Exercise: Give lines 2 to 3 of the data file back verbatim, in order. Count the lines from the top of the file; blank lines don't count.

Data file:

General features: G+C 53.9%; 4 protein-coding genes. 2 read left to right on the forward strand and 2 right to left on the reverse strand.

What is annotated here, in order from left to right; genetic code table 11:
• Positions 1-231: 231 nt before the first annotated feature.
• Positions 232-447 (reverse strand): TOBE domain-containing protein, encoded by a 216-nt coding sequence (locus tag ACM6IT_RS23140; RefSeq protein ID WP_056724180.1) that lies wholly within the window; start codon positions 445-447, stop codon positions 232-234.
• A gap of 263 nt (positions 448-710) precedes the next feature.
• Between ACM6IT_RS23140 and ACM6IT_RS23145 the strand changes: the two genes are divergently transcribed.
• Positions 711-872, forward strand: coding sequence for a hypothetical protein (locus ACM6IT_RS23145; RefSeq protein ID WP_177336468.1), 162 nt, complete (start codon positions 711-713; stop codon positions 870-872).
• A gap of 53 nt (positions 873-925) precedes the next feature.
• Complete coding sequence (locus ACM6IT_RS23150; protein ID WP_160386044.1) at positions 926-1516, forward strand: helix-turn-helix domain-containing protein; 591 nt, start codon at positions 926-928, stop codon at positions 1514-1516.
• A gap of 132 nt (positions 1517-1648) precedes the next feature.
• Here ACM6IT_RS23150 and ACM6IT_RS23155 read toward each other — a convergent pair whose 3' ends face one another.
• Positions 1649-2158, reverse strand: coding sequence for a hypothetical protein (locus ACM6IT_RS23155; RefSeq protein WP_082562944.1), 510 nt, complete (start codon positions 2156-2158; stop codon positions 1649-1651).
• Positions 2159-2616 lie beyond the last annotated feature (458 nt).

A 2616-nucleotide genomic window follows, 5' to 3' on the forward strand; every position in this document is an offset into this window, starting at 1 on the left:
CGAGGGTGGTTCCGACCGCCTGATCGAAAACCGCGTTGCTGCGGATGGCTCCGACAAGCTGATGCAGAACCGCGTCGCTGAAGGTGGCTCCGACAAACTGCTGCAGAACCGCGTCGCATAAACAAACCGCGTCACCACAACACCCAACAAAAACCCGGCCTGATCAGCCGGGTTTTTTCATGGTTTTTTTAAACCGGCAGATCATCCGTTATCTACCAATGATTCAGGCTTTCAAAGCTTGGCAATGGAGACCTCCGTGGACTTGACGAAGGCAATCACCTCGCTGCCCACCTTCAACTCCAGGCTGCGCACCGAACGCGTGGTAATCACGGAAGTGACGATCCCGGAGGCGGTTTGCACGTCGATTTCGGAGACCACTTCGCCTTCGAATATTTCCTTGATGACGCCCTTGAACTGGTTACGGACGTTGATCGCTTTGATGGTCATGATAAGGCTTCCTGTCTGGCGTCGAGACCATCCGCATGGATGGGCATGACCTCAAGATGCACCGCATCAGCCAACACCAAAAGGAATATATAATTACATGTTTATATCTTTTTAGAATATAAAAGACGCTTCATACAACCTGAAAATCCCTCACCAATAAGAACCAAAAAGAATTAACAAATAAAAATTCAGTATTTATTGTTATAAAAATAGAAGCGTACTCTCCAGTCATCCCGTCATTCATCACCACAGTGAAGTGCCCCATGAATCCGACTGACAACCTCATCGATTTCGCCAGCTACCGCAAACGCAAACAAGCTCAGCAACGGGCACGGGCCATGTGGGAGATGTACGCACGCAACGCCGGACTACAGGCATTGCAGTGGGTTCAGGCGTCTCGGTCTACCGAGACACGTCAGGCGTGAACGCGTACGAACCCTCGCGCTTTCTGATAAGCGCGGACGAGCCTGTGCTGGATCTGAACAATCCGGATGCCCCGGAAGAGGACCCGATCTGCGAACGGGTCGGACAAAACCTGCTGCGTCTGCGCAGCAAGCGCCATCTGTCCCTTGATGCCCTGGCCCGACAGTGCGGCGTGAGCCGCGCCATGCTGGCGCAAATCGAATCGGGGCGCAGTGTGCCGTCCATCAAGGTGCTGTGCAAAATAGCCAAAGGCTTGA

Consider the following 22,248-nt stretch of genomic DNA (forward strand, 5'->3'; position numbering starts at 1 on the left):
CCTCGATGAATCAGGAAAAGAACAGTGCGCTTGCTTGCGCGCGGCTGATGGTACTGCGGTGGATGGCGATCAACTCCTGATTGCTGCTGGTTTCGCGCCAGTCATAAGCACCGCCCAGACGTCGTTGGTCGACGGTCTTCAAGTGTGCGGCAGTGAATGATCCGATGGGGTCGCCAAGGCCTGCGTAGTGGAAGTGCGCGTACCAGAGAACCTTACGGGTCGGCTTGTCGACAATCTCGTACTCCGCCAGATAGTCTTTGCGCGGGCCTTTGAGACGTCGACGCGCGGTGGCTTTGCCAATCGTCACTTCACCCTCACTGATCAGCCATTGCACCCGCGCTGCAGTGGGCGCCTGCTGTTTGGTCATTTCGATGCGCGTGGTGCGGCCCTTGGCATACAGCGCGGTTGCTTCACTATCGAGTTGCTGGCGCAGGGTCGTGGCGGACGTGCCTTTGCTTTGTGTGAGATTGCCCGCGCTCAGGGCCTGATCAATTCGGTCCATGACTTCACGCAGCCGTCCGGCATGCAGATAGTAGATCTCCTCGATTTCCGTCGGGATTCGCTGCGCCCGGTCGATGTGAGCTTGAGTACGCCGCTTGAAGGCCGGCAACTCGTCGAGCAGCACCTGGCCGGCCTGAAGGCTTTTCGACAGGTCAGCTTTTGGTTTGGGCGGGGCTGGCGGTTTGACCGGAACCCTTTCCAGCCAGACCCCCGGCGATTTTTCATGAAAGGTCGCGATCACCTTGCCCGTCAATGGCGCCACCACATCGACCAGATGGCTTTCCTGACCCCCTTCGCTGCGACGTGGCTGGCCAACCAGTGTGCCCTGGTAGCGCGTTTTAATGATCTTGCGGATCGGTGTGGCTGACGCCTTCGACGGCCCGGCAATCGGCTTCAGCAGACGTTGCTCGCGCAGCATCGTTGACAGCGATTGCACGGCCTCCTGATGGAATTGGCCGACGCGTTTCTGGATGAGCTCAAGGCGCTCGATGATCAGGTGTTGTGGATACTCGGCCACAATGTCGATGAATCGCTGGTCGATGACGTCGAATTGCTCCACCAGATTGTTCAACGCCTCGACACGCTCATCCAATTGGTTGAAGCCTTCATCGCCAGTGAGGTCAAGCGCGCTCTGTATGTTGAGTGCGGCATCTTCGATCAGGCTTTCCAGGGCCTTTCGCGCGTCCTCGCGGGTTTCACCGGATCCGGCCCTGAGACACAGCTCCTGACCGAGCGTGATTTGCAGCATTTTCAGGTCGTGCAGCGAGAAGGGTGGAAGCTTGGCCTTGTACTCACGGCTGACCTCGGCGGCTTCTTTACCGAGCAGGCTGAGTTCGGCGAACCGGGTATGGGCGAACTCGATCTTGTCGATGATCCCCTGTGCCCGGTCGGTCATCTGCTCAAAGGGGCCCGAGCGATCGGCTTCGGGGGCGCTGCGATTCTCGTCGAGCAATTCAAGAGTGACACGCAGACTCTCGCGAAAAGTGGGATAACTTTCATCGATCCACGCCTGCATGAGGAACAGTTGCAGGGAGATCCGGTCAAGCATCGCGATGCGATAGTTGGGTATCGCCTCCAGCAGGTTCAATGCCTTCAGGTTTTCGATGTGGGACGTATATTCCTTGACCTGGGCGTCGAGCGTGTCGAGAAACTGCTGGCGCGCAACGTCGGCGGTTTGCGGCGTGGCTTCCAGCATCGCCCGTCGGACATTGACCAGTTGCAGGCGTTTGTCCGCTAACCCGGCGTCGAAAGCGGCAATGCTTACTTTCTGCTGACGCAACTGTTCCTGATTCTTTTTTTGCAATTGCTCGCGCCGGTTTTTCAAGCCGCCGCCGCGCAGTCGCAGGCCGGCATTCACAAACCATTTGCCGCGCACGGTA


What is annotated here, in order from left to right; genetic code table 11:
• Positions 1-231: 231 nt before the first annotated feature.